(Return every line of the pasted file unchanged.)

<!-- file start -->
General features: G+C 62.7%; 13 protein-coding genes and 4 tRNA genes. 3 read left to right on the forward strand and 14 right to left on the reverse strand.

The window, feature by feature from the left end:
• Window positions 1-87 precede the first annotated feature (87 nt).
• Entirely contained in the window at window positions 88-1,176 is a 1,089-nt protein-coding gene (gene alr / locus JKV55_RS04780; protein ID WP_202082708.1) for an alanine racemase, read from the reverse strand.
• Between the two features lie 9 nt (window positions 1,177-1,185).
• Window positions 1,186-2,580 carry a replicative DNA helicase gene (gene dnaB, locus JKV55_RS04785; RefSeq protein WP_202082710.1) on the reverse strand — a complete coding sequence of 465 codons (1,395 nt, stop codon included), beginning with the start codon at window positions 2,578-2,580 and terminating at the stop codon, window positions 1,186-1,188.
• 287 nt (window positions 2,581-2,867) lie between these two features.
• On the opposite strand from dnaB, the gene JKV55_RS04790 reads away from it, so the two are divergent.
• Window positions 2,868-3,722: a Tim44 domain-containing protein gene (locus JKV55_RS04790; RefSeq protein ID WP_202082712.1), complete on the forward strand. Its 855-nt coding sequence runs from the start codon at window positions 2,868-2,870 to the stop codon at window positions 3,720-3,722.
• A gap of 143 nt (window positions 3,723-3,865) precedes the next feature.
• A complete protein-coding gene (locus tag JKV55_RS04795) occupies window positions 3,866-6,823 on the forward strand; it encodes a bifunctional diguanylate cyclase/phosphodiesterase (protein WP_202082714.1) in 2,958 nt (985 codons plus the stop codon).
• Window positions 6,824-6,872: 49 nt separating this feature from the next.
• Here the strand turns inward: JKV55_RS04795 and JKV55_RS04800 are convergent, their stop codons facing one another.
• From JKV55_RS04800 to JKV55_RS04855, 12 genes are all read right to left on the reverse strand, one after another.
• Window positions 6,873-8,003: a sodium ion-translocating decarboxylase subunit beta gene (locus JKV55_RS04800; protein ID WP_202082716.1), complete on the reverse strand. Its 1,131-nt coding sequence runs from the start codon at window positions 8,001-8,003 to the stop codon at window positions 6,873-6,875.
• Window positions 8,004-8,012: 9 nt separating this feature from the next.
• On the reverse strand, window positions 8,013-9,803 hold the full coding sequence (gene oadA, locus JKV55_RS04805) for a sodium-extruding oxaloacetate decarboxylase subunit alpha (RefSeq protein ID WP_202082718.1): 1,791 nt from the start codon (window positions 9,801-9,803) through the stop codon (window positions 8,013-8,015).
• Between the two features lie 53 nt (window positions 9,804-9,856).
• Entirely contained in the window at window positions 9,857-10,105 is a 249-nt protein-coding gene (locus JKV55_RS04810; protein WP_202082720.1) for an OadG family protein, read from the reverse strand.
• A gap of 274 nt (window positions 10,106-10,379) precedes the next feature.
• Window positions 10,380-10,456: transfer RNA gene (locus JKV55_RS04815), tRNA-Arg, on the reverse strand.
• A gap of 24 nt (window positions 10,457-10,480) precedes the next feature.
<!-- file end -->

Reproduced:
General features: G+C 62.7%; 13 protein-coding genes and 4 tRNA genes. 3 read left to right on the forward strand and 14 right to left on the reverse strand.

The window, feature by feature from the left end:
• Window positions 1-87 precede the first annotated feature (87 nt).
• Entirely contained in the window at window positions 88-1,176 is a 1,089-nt protein-coding gene (gene alr / locus JKV55_RS04780; protein ID WP_202082708.1) for an alanine racemase, read from the reverse strand.
• Between the two features lie 9 nt (window positions 1,177-1,185).
• Window positions 1,186-2,580 carry a replicative DNA helicase gene (gene dnaB, locus JKV55_RS04785; RefSeq protein WP_202082710.1) on the reverse strand — a complete coding sequence of 465 codons (1,395 nt, stop codon included), beginning with the start codon at window positions 2,578-2,580 and terminating at the stop codon, window positions 1,186-1,188.
• 287 nt (window positions 2,581-2,867) lie between these two features.
• On the opposite strand from dnaB, the gene JKV55_RS04790 reads away from it, so the two are divergent.
• Window positions 2,868-3,722: a Tim44 domain-containing protein gene (locus JKV55_RS04790; RefSeq protein ID WP_202082712.1), complete on the forward strand. Its 855-nt coding sequence runs from the start codon at window positions 2,868-2,870 to the stop codon at window positions 3,720-3,722.
• A gap of 143 nt (window positions 3,723-3,865) precedes the next feature.
• A complete protein-coding gene (locus tag JKV55_RS04795) occupies window positions 3,866-6,823 on the forward strand; it encodes a bifunctional diguanylate cyclase/phosphodiesterase (protein WP_202082714.1) in 2,958 nt (985 codons plus the stop codon).
• Window positions 6,824-6,872: 49 nt separating this feature from the next.
• Here the strand turns inward: JKV55_RS04795 and JKV55_RS04800 are convergent, their stop codons facing one another.
• From JKV55_RS04800 to JKV55_RS04855, 12 genes are all read right to left on the reverse strand, one after another.
• Window positions 6,873-8,003: a sodium ion-translocating decarboxylase subunit beta gene (locus JKV55_RS04800; protein ID WP_202082716.1), complete on the reverse strand. Its 1,131-nt coding sequence runs from the start codon at window positions 8,001-8,003 to the stop codon at window positions 6,873-6,875.
• Window positions 8,004-8,012: 9 nt separating this feature from the next.
• On the reverse strand, window positions 8,013-9,803 hold the full coding sequence (gene oadA, locus JKV55_RS04805) for a sodium-extruding oxaloacetate decarboxylase subunit alpha (RefSeq protein ID WP_202082718.1): 1,791 nt from the start codon (window positions 9,801-9,803) through the stop codon (window positions 8,013-8,015).
• Between the two features lie 53 nt (window positions 9,804-9,856).
• Entirely contained in the window at window positions 9,857-10,105 is a 249-nt protein-coding gene (locus JKV55_RS04810; protein WP_202082720.1) for an OadG family protein, read from the reverse strand.
• A gap of 274 nt (window positions 10,106-10,379) precedes the next feature.
• Window positions 10,380-10,456: transfer RNA gene (locus JKV55_RS04815), tRNA-Arg, on the reverse strand.
• A gap of 24 nt (window positions 10,457-10,480) precedes the next feature.